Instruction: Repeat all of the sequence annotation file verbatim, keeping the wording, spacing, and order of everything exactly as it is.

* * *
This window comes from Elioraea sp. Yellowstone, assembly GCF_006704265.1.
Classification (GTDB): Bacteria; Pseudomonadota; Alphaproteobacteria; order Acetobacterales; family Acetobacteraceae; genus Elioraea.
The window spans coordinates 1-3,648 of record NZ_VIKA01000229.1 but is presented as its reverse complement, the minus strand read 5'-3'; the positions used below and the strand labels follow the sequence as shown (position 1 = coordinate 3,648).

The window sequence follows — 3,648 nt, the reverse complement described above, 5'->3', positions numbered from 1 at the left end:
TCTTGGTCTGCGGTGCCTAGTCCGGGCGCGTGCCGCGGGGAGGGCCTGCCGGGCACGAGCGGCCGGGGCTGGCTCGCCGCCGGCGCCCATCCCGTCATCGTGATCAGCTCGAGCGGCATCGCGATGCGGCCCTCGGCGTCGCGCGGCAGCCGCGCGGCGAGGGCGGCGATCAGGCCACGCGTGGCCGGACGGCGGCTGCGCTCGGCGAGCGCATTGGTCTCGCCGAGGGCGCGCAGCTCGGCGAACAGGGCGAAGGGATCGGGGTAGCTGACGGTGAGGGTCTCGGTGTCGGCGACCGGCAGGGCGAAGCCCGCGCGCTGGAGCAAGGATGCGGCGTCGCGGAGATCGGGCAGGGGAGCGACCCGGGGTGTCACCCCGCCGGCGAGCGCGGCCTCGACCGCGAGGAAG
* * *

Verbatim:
This window comes from Elioraea sp. Yellowstone, assembly GCF_006704265.1.
Classification (GTDB): Bacteria; Pseudomonadota; Alphaproteobacteria; order Acetobacterales; family Acetobacteraceae; genus Elioraea.
The window spans coordinates 1-3,648 of record NZ_VIKA01000229.1 but is presented as its reverse complement, the minus strand read 5'-3'; the positions used below and the strand labels follow the sequence as shown (position 1 = coordinate 3,648).

The window sequence follows — 3,648 nt, the reverse complement described above, 5'->3', positions numbered from 1 at the left end:
TCTTGGTCTGCGGTGCCTAGTCCGGGCGCGTGCCGCGGGGAGGGCCTGCCGGGCACGAGCGGCCGGGGCTGGCTCGCCGCCGGCGCCCATCCCGTCATCGTGATCAGCTCGAGCGGCATCGCGATGCGGCCCTCGGCGTCGCGCGGCAGCCGCGCGGCGAGGGCGGCGATCAGGCCACGCGTGGCCGGACGGCGGCTGCGCTCGGCGAGCGCATTGGTCTCGCCGAGGGCGCGCAGCTCGGCGAACAGGGCGAAGGGATCGGGGTAGCTGACGGTGAGGGTCTCGGTGTCGGCGACCGGCAGGGCGAAGCCCGCGCGCTGGAGCAAGGATGCGGCGTCGCGGAGATCGGGCAGGGGAGCGACCCGGGGTGTCACCCCGCCGGCGAGCGCGGCCTCGACCGCGAGGAAG